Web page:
Monday's Book: Dirty Business: Big Tobacco at the Bar of Justice by Peter Pringle (Aurum Press, pounds 16.95)

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Indy Lifestyle Online
How do tobacco company executives describe what they do at parties? "Oh, I'm in manufacturing/ business/ agriculture"; not, I imagine "I'm in dope peddling/ cancer creation/ legal double-dealing". Like porn film- makers and arms exporters, tobacco employees have become social pariahs. This book explains why.

At its heart is the story of Merrell Williams, the $9-an hour legal clerk who in 1994 stole thousands of incriminating company files from the British-owned tobacco company Brown and Williamson of Louisville, Kentucky. When the history of the 20th century is written, Merrell Williams may rank among those who have done most to improve the health of the world.

Like John Snow, who removed the handle from the Broad Street pump in 1855 and helped halt the London cholera epidemic spread through drinking water, Williams by his actions may have done more to halt the epidemic of disease caused by smoking than a trunkful of epidemiological studies.

From 1987 to 1992, when he worked sorting archive documents at Brown and Williamson, Williams discovered that the tobacco companies had done extensive research on the effects of nicotine and the cancerous agents in tobacco smoke, but had not published their findings. Their lawyers had set up a secret fund to sponsor and monitor "helpful" tobacco research and had suggested ways that damaging scientific reports could be censored. It was evidence of a widespread cover-up of the harmful effects of smoking - and it was all there in the documents.

Williams started to steal them, making photocopies in his lunch hour and walking out of the building with them stuffed inside his shirt. They crackled as he walked, so he would carry an open bag of crisps and munch them as he passed the guard. Stealing them became an obsession. On his last day, in February 1992, he brazenly took out his biggest batch in a bankers' box. Neither his supervisor in the documents room, nor the guard, asked to look inside.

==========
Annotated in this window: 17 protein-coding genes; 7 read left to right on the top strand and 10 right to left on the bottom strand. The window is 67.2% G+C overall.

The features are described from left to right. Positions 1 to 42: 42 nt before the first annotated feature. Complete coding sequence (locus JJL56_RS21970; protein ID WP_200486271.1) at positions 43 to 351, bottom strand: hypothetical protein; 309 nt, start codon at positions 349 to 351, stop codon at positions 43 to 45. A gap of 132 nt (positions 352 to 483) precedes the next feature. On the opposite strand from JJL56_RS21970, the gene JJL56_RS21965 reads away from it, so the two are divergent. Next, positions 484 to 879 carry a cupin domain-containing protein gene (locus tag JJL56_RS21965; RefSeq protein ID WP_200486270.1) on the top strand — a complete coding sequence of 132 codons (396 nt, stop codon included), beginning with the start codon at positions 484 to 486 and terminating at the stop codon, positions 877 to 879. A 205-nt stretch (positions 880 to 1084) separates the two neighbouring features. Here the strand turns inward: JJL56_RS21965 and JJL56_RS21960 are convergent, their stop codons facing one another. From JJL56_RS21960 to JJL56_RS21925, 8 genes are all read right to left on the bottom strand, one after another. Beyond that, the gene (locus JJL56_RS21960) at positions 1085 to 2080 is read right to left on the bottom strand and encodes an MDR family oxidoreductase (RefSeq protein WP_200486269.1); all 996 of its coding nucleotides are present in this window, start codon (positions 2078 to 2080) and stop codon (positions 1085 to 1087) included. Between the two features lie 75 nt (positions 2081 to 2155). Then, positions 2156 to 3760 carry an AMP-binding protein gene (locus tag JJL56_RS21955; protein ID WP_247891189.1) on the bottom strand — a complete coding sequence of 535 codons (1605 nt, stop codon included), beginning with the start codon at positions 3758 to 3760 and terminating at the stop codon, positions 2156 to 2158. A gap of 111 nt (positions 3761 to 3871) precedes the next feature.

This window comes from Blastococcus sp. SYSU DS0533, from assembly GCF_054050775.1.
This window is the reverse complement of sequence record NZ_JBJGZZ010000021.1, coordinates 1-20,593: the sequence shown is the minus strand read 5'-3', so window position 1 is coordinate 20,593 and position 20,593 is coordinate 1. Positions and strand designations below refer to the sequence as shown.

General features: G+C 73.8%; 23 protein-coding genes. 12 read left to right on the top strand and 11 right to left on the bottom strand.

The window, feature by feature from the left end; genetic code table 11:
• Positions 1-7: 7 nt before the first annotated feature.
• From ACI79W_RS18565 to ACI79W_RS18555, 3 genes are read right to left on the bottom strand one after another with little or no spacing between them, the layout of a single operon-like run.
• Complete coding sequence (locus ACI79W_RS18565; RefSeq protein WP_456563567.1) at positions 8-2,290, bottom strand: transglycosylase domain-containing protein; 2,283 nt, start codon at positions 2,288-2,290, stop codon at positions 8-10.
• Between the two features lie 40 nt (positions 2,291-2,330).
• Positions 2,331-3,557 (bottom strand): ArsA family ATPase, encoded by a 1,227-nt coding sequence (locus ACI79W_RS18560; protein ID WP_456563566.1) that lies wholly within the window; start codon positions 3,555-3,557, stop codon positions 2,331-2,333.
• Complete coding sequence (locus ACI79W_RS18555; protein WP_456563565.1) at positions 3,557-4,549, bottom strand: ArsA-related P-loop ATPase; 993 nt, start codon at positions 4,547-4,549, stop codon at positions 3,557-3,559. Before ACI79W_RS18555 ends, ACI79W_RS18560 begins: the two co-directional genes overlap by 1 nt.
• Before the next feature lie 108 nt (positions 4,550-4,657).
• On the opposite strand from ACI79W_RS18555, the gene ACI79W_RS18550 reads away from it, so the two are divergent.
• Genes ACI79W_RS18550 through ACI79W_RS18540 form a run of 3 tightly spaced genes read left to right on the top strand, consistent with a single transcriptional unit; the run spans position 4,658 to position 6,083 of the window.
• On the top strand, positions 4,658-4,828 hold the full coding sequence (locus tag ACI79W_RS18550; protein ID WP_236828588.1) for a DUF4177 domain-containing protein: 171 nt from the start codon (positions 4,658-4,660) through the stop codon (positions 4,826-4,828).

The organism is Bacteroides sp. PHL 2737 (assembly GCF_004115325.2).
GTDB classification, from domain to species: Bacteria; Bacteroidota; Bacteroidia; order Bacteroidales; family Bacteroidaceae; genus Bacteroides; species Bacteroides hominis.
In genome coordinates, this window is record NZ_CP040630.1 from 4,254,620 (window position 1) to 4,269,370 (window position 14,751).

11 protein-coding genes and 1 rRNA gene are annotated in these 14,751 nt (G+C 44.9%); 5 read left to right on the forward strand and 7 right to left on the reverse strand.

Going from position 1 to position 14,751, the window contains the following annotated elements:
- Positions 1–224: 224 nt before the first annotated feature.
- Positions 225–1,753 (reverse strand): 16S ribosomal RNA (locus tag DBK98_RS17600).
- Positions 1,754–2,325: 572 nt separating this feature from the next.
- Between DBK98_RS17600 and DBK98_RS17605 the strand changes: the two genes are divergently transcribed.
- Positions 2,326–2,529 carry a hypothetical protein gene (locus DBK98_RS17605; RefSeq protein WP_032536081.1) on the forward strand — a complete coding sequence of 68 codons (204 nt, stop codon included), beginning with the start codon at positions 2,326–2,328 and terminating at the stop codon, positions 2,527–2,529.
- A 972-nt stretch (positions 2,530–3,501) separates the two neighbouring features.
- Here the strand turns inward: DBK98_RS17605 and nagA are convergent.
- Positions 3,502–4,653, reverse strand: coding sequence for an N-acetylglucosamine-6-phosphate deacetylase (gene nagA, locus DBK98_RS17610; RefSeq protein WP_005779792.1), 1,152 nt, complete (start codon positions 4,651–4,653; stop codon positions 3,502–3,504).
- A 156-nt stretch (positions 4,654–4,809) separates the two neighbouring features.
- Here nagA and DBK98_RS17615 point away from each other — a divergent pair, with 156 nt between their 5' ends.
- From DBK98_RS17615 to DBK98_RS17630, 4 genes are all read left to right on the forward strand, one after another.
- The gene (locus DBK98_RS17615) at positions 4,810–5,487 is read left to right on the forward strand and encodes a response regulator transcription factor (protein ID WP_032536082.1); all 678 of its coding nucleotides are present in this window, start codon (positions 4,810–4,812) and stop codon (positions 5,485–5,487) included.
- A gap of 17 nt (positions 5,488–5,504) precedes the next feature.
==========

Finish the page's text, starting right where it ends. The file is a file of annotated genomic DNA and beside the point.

When, two years later, the documents were made public, their effect was seismic. An industry that had until then seemed impregnable was under siege from personal liability lawyers seeking millions of dollars in damages for lung cancer victims to whom the tobacco companies had knowingly, as the documents made clear, caused mortal harm.

As the court cases have progressed, the defences of the tobacco companies have started to crumble. They are now proposing to settle for $368bn, payable over 25 years, in return for immunity. More important, they have been exposed not merely as dealers in a lethal product but as calculating, deceitful, cold-hearted killers.

It is a gripping tale - never more so than in the chapter on Merrell Williams - meticulously researched and told with pace and grace, as you would expect from a former Independent staffer. But it has one drawback. It is only half the story. So much has changed as a result of the tobacco wars of the last five years that it is inconceivable that the landscape charted in this book will look the same in five years' time.

It is not only the tobacco companies that are crumbling. Public attitudes to smoking have hardened, and governments around the world are moving against the industry. Smoking itself is under siege, and if this battle can be won, Merrell Williams will deserve his place in history.

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